We find it unnecessary to discuss at length respondents' second contention - that the claims asserted by the Government are barred by the statute of limitations. It is sufficient to say that the courts below were entirely correct in rejecting that contention for, resting as it does upon the assumption that recoveries under 26 (b) are penalties, it is inconsistent with our holding in Rex Trailer Co. v. United States, 350 U.S. 148 .
We therefore proceed to the principal controversy - the question of the adequacy of the damages awarded to the Government. Section 26 (b) provides in relevant part that those who obtain property by the kind of fraud established here:
The Government contends that denial of recovery under 26 (b) (2) cannot be justified on either of the theories adopted below. Respondents contend that the Government waived its right to urge this contention by voluntarily proceeding to judgment on the Second Amended Complaint. This contention is predicated upon the failure of the Government to get a formal ruling on its First Amended Complaint before withdrawing it and filing the Second Amended Complaint. But, as shown above, the pretrial order and the conclusions of law of the District Court both show that the Government urged its right to change its election up to the time judgment was rendered. That pretrial order, as authorized by Rule 16, conclusively established the issues of fact and law in the case and declared that the issues so established should "supplement the pleadings and govern the course of the trial . . . ." One of these supplementary issues was the Government's contention that it was entitled to recover under 26 (b) (2), rather than under 26 (b) (1) as claimed in the Second Amended Complaint. Thus the pretrial order changed the claim in that complaint from 26 (b) (1) to 26 (b) (2) insofar as the Government had the power to change its election, and posed an issue which required adjudication by the District Court. That such was the effect of the order is clear from the language of Rule 16 which provides that the [364 U.S. 310, 316] court, after pretrial conference, "shall make an order which recites . . . the amendments allowed to the pleadings . . . and such order when entered controls the subsequent course of the action, unless modified at the trial to prevent manifest injustice." Since the pretrial order here reserved the legal question as to the Government's right to change its election and since the court expressly decided that question against the Government, * the question most certainly was not waived and must here be determined.
Thus, we come to the question whether the courts below were correct in holding that the Government was not entitled to damages under 26 (b) (2). With respect to the theory adopted by the District Court that the Government's original complaint constituted an irrevocable election of remedies, we can find nothing either in the language of 26 (b) or in its legislative history which lends the slightest support to such a construction. This fact leads naturally to the conclusion that the ordinary liberal rules governing the amendment of pleadings are applicable. The applicable rule is Rule 15 of the Federal Rules of Civil Procedure, which was designed to facilitate the amendment of pleadings except where prejudice to the opposing party would result. Despite respondents' argument to the contrary, we see this case as one where [364 U.S. 310, 317] there plainly was no such prejudice. In such a situation, acceptance of respondents' contention on this point would subvert the basic purpose of the Rule. "The Federal Rules reject the approach that pleading is a game of skill in which one misstep by counsel may be decisive to the outcome and accept the principle that the purpose of pleading is to facilitate a proper decision on the merits." Conley v. Gibson, 355 U.S. 41, 48 . We therefore conclude that under the circumstances of this case the Government had a right to amend its pleadings and that the District Court erred in refusing to permit such amendment.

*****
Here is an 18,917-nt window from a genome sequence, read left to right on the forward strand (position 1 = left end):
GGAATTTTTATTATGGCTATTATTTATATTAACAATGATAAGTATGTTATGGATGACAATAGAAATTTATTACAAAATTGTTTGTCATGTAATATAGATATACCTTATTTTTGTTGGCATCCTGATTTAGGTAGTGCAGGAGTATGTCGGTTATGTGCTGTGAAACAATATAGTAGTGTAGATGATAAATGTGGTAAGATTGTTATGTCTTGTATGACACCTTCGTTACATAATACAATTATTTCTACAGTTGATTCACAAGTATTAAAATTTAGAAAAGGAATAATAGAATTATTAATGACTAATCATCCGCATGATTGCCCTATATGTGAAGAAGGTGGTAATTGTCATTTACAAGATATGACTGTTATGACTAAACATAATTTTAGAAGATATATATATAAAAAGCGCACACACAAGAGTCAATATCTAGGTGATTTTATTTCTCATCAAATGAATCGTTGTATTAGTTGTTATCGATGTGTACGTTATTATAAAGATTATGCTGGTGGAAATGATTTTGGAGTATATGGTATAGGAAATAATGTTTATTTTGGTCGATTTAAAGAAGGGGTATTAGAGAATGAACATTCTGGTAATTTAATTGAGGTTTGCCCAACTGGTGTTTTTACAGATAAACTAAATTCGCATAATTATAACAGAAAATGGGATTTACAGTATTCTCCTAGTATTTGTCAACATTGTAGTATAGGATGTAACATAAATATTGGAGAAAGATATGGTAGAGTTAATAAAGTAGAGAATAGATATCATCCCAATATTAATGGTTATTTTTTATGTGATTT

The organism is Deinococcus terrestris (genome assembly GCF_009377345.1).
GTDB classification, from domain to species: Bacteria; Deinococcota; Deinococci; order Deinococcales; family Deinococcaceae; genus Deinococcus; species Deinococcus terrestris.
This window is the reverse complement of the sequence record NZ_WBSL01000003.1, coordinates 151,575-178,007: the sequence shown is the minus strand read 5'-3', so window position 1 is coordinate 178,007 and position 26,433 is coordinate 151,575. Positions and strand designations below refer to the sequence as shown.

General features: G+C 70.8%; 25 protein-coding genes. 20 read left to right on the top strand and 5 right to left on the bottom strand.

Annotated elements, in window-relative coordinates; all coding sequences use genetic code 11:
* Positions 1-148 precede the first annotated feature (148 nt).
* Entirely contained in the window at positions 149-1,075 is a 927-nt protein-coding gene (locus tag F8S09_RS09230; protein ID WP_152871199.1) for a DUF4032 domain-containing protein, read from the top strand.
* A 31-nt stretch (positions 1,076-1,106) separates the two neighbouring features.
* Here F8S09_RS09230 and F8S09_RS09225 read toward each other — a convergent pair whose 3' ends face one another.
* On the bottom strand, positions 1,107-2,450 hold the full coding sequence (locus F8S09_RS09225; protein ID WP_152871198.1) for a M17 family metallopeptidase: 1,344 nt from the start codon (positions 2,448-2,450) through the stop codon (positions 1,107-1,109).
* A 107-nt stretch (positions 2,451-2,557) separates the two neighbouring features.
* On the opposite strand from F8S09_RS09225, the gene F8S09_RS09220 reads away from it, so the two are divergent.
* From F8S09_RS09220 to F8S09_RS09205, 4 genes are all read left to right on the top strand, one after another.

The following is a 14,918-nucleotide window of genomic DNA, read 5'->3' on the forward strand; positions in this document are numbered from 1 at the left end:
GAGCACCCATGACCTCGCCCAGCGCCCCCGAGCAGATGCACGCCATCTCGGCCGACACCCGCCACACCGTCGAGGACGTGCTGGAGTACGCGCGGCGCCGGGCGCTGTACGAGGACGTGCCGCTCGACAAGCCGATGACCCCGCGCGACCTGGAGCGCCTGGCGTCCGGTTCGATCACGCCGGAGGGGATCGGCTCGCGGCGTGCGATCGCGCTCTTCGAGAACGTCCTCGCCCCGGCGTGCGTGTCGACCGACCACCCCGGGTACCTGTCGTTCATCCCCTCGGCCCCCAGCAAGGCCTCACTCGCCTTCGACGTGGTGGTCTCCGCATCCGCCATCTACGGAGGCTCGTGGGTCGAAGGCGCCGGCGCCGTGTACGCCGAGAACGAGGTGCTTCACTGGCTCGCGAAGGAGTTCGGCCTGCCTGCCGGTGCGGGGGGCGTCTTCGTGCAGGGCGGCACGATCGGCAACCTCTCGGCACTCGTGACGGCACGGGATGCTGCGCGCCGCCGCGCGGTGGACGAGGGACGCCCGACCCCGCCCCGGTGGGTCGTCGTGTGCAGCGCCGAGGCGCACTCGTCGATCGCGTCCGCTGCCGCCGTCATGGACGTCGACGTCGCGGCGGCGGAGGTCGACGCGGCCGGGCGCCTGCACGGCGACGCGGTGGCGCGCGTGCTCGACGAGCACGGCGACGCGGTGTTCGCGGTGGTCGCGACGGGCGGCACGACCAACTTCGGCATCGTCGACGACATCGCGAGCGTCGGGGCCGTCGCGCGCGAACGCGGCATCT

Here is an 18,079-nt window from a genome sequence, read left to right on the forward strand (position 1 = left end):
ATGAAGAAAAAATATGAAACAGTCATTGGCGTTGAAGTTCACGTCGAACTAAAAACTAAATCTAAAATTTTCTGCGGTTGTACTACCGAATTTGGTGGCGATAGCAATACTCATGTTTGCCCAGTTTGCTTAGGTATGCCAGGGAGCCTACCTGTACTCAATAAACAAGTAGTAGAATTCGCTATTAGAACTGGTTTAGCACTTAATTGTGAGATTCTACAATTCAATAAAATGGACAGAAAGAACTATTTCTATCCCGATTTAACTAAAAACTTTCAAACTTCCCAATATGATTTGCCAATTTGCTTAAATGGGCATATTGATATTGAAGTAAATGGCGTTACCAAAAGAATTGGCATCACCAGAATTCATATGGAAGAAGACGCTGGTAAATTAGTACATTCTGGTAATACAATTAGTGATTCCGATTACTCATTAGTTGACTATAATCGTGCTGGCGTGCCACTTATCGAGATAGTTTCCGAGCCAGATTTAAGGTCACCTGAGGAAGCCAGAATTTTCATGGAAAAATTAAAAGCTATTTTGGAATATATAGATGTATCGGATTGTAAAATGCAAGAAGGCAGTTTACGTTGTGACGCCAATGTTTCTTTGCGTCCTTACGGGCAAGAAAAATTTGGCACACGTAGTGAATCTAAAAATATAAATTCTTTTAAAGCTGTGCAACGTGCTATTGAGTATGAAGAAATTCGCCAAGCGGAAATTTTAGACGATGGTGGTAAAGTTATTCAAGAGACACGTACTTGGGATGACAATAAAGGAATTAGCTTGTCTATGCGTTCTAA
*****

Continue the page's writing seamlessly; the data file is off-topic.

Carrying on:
The alternative theory of the Court of Appeals appears, upon examination, to be equally untenable. The Court of Appeals interpreted 26 (b) as placing power in the District Court to determine, according to the evidence presented in any particular case, which of the three subsections would be most appropriate and to require the Government to accept judgment under that subsection. That interpretation collides with the express language of 26 (b) which provides for recovery under any one of the three subsections "if the United States shall so elect." (Emphasis supplied.) Since the language of the section is conclusive on this point, the theory adopted by the Court of Appeals must also be rejected.